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Ships from Asia, which once seamlessly docked, unloaded and reloaded cargo, and went on their merry way, now sit for weeks at a time.
Many media pundits told us to expect the situation to clear in the new year.
And with a sleight of hand, officials at the port pushed vessels to dock farther out to sea so they could claim improvements.
Yet marine tracking shows zero improvements at the time of publication.
Given the inflationary pressures and supply shortages, many of you may be wondering whether things can improve.
And just as important, are there any investments to be had?
To answer those questions, we need to understand what caused the current situation, look at some key dates coming up, and then dig into what the future holds.
The BackgroundThe Port of L.A. typically refers to the ports of Los Angeles and Long Beach, often thought of as two of the most inefficient in the world. Together, they make up the ninth largest container port complex in the world.
According to U.S. News & World Report last fall, L.A. was ranked No. 328 out of 351 container ports behind Tanzania’s Dar es Salaam. Top ports went to Japan’s Yokohama and Saudi Arabia’s King Abdullah. The Port of L.A. suffers from a variety of factors, including:
- Outdated infrastructure, including the Alameda Corridor freight expressway
- Excess containers
- Lack of chassis (flatbeds for hauling containers)
- Old and outdated equipment
- Traditionally restrictive labor unions
- Crowded warehouses
COVID stopped the world dead in its tracks.
When everything spun back up, demand outstripped capacity to deliver.
Empty containers sat at inland warehouses with no truckers to move them. That left Chinese manufacturers scrambling for boxes to stuff their products into for shipment.
When the giant global economy engine lurched into gear, labor was hard to find, whether it be at receiving warehouses, trucking companies, or other supplier factories.
Unions stepped up to operate the ports 24/7 through the end of the year.
In fact, CNN Business reported that the Port of L.A. handled a record volume of 10.7 million containers, up 13% from the record set in 2018. And according to S&P Global Platts, the Port of Long Beach hit its own record of 9.38 million containers, up 16% from the record set in 2020.
Where We SitSo why haven’t things improved?
The omicron wave hampered labor in nearly every market and industry, ports being no exception.
Last Thursday, newspapers reported that about 800 workers were out sick from the Port of L.A., cutting into the total port workforce by 10%.
Across the Pacific, China is struggling to maintain its zero-infection policy with the more transmissive variant.
That created major backlogs at ports such as Shanghai, Dalian, Tianjin, and Shenzhen. The New York Times reported that even Toyota and Volkswagen had to suspend operations due to lockdowns in Tianjin.
All of that will come to a head soon as China prepares to go on holiday for the Lunar New Year on Feb. 1.
Typically, that means heavy volume pushed out right before the shutdown.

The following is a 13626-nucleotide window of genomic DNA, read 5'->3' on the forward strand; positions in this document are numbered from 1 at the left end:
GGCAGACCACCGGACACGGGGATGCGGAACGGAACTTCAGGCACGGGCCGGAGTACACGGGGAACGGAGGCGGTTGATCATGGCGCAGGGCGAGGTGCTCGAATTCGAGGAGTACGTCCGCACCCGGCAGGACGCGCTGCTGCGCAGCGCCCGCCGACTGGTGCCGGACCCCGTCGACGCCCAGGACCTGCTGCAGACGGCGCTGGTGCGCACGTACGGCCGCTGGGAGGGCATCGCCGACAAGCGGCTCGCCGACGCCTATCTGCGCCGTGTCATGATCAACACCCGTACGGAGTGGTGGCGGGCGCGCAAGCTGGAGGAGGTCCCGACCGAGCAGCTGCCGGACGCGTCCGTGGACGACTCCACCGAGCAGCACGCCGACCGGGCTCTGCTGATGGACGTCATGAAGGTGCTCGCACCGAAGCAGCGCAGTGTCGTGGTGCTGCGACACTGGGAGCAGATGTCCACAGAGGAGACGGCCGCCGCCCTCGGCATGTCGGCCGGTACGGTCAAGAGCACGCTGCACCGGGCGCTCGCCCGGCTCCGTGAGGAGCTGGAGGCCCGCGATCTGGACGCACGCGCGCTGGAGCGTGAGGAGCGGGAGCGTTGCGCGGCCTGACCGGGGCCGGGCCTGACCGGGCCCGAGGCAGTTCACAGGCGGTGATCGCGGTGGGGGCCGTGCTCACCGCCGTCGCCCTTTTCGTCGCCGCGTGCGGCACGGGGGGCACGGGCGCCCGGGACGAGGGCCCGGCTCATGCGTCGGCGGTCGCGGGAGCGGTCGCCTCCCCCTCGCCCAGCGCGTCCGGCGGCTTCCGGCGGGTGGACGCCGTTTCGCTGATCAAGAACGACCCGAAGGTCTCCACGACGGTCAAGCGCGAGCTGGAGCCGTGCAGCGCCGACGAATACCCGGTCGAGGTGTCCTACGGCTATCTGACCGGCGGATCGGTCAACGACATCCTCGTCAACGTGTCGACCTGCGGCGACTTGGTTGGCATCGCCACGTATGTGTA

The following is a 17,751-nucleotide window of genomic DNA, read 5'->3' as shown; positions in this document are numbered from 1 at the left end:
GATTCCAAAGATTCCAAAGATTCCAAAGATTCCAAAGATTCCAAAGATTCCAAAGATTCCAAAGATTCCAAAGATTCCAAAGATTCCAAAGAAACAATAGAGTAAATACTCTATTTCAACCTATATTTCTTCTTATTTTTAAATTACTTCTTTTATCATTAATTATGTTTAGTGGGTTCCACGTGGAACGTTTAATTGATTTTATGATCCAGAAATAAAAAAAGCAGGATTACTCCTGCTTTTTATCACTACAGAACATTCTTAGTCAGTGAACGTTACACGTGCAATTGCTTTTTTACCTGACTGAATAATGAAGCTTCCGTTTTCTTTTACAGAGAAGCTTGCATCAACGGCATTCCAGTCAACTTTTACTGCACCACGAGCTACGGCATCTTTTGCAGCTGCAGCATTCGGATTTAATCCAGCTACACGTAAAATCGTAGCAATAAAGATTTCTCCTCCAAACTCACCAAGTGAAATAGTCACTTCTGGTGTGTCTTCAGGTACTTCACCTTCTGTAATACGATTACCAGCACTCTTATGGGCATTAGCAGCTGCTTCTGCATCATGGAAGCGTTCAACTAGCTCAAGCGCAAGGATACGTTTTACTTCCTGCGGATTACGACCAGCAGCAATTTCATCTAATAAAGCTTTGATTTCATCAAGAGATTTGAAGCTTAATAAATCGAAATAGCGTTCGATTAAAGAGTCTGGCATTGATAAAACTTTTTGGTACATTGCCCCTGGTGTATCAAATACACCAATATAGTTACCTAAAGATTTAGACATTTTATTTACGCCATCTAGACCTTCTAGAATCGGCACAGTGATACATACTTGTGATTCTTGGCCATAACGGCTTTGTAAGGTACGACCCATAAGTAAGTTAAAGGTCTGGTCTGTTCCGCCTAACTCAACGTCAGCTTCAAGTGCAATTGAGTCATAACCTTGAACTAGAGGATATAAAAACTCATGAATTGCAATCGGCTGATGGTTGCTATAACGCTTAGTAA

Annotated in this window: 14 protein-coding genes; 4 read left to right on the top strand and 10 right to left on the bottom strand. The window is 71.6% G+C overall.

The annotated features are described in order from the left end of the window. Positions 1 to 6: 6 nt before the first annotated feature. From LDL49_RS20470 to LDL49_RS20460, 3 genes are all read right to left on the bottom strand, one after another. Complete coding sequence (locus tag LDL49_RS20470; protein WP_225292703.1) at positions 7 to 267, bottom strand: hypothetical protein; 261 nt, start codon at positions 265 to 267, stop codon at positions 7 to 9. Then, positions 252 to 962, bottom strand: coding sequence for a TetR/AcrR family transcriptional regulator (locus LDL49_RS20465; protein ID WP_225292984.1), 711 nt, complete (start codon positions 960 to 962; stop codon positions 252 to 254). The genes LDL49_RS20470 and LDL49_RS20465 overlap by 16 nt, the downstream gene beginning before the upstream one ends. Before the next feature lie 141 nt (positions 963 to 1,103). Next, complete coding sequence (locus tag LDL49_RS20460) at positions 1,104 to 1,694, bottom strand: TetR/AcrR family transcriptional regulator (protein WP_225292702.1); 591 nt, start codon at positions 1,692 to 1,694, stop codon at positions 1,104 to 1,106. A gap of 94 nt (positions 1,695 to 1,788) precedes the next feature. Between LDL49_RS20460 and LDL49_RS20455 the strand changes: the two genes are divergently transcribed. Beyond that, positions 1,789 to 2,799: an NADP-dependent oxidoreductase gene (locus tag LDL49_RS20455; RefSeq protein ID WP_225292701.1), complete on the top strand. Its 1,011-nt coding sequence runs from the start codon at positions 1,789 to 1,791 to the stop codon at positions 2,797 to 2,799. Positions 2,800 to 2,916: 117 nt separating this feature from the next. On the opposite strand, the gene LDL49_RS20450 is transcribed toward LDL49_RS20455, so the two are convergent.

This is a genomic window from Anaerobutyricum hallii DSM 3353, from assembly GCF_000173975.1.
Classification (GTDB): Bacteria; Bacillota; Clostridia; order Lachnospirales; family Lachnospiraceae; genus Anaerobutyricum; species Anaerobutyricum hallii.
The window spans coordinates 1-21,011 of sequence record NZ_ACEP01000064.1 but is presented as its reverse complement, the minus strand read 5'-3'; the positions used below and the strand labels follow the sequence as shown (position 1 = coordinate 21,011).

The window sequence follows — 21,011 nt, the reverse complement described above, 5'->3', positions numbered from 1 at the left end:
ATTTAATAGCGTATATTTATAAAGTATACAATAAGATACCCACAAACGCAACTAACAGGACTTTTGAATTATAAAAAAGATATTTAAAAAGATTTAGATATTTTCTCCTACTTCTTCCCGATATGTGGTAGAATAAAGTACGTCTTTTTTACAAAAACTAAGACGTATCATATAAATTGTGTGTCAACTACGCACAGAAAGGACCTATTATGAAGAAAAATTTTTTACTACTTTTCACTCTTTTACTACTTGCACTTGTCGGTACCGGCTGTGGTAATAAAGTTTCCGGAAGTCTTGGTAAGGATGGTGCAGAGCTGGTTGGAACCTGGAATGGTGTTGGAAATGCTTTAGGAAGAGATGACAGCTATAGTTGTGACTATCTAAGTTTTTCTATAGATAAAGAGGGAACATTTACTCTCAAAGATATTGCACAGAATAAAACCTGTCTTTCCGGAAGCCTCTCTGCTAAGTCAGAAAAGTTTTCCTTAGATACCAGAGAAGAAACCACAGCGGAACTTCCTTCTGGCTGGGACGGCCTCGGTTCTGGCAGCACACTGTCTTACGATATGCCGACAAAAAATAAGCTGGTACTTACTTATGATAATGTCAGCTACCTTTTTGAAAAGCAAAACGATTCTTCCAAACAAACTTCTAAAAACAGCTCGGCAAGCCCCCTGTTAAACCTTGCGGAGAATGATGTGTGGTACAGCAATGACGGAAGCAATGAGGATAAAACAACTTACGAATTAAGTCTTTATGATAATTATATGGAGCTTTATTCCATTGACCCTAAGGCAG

The weeks that follow are a key inflection point for supply chains as shipping traffic tends to slow, and hopefully, omicron cases begin to ease.
The graph below charts container volume for the Port of L.A. in 2018 and shows typical seasonal volumes.
Generally speaking, container volume falls off rapidly from January through March.
This is the time when we want to pay attention to see if ports are able to make headway into the backlogs.
What the Future HoldsDespite dysfunction in Washington, politicians managed to put money in the bipartisan infrastructure law to help improve ports — $17 billion, to be exact.
The Port of Long Beach got a boost in December when the federal government awarded $52.3 million to help fund a rail facility so the port could move cargo by train, making operations more efficient.
Gov. Gavin Newsom proposed an additional $2.3 billion for the state’s ports that includes $1.2 billion for infrastructure, $875 million for zero-emission equipment and infrastructure, and $110 million for a workforce training campus.
I have a theory that when manufacturers start looking to test automated trucks, they might consider short-haul movements from the ports to local warehouses as a way to help alleviate truck driver shortages.
Unfortunately, even if the situation clears, we’re stuck with more demand than supply for the foreseeable future. And I’m talking about not just the next few months, but likely several years.
The Fed and central banks may be able to choke off some demand by raising interest rates.
But, COVID only highlighted problems with the nation’s infrastructure that already existed.
And that’s where these investment ideas come in.
Investing in Upgrades and LogisticsThe massive infrastructure package that passed last year is only a fraction of what the U.S. needs to move into a 21st century supply chain powerhouse.
I expect more money to come in from the public and private sectors over the next several years, regardless of the political affiliations in Washington.
That’s why a quick search for industrial, transportation, and construction stocks in TradeSmith Finance yielded some fantastic choices.
Each of the top four companies shown displays great momentum health and qualifies for at least three of our proprietary strategies, meaning these are high-conviction stocks.
In fact, the third one on the list, Trinity Industries (TRN), offers a dividend yield of more than 3% at the moment.
These are just a handful of ways to play the coming infrastructure boom.
The real question is whether we should focus more on the builders or the transporters. Both are important. But why pick one over the other?
Email me and let me know your thoughts. I can’t respond to all emails, but I promise to read every single one.